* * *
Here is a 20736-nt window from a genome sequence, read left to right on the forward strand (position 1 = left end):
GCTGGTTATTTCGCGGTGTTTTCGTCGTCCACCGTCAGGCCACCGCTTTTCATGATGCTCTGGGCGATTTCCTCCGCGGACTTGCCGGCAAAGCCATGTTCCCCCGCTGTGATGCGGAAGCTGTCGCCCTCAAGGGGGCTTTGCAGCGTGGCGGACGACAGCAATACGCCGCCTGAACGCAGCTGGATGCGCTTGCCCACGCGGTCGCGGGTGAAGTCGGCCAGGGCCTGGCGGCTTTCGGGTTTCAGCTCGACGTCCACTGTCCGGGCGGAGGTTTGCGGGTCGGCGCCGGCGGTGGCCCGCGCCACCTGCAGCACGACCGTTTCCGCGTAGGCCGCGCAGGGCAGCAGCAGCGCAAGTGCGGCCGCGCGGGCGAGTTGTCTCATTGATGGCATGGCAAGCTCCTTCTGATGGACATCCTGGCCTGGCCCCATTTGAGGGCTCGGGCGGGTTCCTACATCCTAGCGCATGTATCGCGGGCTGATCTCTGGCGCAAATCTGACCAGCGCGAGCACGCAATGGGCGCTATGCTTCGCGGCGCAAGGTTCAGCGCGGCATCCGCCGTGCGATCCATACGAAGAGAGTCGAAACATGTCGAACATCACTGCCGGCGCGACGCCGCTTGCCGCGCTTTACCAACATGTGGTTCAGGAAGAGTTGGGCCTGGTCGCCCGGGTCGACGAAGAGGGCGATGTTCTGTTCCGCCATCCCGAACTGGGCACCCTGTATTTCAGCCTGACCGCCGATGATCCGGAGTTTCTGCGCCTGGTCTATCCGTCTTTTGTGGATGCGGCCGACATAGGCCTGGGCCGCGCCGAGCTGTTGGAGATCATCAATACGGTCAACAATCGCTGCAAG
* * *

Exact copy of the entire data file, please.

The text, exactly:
Here is a 20736-nt window from a genome sequence, read left to right on the forward strand (position 1 = left end):
GCTGGTTATTTCGCGGTGTTTTCGTCGTCCACCGTCAGGCCACCGCTTTTCATGATGCTCTGGGCGATTTCCTCCGCGGACTTGCCGGCAAAGCCATGTTCCCCCGCTGTGATGCGGAAGCTGTCGCCCTCAAGGGGGCTTTGCAGCGTGGCGGACGACAGCAATACGCCGCCTGAACGCAGCTGGATGCGCTTGCCCACGCGGTCGCGGGTGAAGTCGGCCAGGGCCTGGCGGCTTTCGGGTTTCAGCTCGACGTCCACTGTCCGGGCGGAGGTTTGCGGGTCGGCGCCGGCGGTGGCCCGCGCCACCTGCAGCACGACCGTTTCCGCGTAGGCCGCGCAGGGCAGCAGCAGCGCAAGTGCGGCCGCGCGGGCGAGTTGTCTCATTGATGGCATGGCAAGCTCCTTCTGATGGACATCCTGGCCTGGCCCCATTTGAGGGCTCGGGCGGGTTCCTACATCCTAGCGCATGTATCGCGGGCTGATCTCTGGCGCAAATCTGACCAGCGCGAGCACGCAATGGGCGCTATGCTTCGCGGCGCAAGGTTCAGCGCGGCATCCGCCGTGCGATCCATACGAAGAGAGTCGAAACATGTCGAACATCACTGCCGGCGCGACGCCGCTTGCCGCGCTTTACCAACATGTGGTTCAGGAAGAGTTGGGCCTGGTCGCCCGGGTCGACGAAGAGGGCGATGTTCTGTTCCGCCATCCCGAACTGGGCACCCTGTATTTCAGCCTGACCGCCGATGATCCGGAGTTTCTGCGCCTGGTCTATCCGTCTTTTGTGGATGCGGCCGACATAGGCCTGGGCCGCGCCGAGCTGTTGGAGATCATCAATACGGTCAACAATCGCTGCAAG